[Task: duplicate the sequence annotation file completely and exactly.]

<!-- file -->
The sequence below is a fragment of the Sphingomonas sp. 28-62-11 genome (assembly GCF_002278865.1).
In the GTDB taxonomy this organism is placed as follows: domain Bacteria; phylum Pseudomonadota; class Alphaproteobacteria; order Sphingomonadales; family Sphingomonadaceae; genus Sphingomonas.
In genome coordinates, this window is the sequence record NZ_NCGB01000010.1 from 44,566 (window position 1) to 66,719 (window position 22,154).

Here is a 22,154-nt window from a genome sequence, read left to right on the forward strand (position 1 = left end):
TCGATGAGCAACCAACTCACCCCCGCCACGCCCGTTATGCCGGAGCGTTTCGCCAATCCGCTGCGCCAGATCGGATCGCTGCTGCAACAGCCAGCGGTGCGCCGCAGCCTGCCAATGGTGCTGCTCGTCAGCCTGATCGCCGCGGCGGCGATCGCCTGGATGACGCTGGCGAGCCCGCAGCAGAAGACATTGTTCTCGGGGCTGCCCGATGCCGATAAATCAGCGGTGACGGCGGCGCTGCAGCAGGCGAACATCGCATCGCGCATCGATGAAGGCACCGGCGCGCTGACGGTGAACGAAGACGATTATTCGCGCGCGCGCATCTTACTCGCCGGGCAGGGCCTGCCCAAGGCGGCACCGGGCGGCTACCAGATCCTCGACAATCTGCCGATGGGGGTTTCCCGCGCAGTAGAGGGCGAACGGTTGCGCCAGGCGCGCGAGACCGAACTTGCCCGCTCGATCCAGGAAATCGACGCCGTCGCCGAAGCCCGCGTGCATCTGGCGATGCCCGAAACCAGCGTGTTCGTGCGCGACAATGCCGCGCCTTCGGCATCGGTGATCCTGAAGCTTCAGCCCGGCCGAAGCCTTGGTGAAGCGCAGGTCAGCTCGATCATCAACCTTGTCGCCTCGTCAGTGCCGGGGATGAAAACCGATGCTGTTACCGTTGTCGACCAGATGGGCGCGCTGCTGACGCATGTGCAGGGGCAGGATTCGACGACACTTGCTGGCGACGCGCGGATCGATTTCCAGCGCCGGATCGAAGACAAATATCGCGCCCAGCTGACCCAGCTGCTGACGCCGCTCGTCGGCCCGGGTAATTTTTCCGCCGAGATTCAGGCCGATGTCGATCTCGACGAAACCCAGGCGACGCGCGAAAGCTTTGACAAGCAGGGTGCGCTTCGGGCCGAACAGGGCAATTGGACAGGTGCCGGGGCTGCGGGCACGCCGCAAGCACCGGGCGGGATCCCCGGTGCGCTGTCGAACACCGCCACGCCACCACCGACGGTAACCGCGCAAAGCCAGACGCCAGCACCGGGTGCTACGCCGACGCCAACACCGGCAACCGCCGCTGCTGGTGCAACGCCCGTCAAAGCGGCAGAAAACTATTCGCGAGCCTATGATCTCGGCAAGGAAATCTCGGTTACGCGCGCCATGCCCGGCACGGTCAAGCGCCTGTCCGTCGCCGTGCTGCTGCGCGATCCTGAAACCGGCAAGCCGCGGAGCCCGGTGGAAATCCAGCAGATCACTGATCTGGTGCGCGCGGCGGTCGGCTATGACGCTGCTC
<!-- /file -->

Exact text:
The sequence below is a fragment of the Sphingomonas sp. 28-62-11 genome (assembly GCF_002278865.1).
In the GTDB taxonomy this organism is placed as follows: domain Bacteria; phylum Pseudomonadota; class Alphaproteobacteria; order Sphingomonadales; family Sphingomonadaceae; genus Sphingomonas.
In genome coordinates, this window is the sequence record NZ_NCGB01000010.1 from 44,566 (window position 1) to 66,719 (window position 22,154).

Here is a 22,154-nt window from a genome sequence, read left to right on the forward strand (position 1 = left end):
TCGATGAGCAACCAACTCACCCCCGCCACGCCCGTTATGCCGGAGCGTTTCGCCAATCCGCTGCGCCAGATCGGATCGCTGCTGCAACAGCCAGCGGTGCGCCGCAGCCTGCCAATGGTGCTGCTCGTCAGCCTGATCGCCGCGGCGGCGATCGCCTGGATGACGCTGGCGAGCCCGCAGCAGAAGACATTGTTCTCGGGGCTGCCCGATGCCGATAAATCAGCGGTGACGGCGGCGCTGCAGCAGGCGAACATCGCATCGCGCATCGATGAAGGCACCGGCGCGCTGACGGTGAACGAAGACGATTATTCGCGCGCGCGCATCTTACTCGCCGGGCAGGGCCTGCCCAAGGCGGCACCGGGCGGCTACCAGATCCTCGACAATCTGCCGATGGGGGTTTCCCGCGCAGTAGAGGGCGAACGGTTGCGCCAGGCGCGCGAGACCGAACTTGCCCGCTCGATCCAGGAAATCGACGCCGTCGCCGAAGCCCGCGTGCATCTGGCGATGCCCGAAACCAGCGTGTTCGTGCGCGACAATGCCGCGCCTTCGGCATCGGTGATCCTGAAGCTTCAGCCCGGCCGAAGCCTTGGTGAAGCGCAGGTCAGCTCGATCATCAACCTTGTCGCCTCGTCAGTGCCGGGGATGAAAACCGATGCTGTTACCGTTGTCGACCAGATGGGCGCGCTGCTGACGCATGTGCAGGGGCAGGATTCGACGACACTTGCTGGCGACGCGCGGATCGATTTCCAGCGCCGGATCGAAGACAAATATCGCGCCCAGCTGACCCAGCTGCTGACGCCGCTCGTCGGCCCGGGTAATTTTTCCGCCGAGATTCAGGCCGATGTCGATCTCGACGAAACCCAGGCGACGCGCGAAAGCTTTGACAAGCAGGGTGCGCTTCGGGCCGAACAGGGCAATTGGACAGGTGCCGGGGCTGCGGGCACGCCGCAAGCACCGGGCGGGATCCCCGGTGCGCTGTCGAACACCGCCACGCCACCACCGACGGTAACCGCGCAAAGCCAGACGCCAGCACCGGGTGCTACGCCGACGCCAACACCGGCAACCGCCGCTGCTGGTGCAACGCCCGTCAAAGCGGCAGAAAACTATTCGCGAGCCTATGATCTCGGCAAGGAAATCTCGGTTACGCGCGCCATGCCCGGCACGGTCAAGCGCCTGTCCGTCGCCGTGCTGCTGCGCGATCCTGAAACCGGCAAGCCGCGGAGCCCGGTGGAAATCCAGCAGATCACTGATCTGGTGCGCGCGGCGGTCGGCTATGACGCTGCTC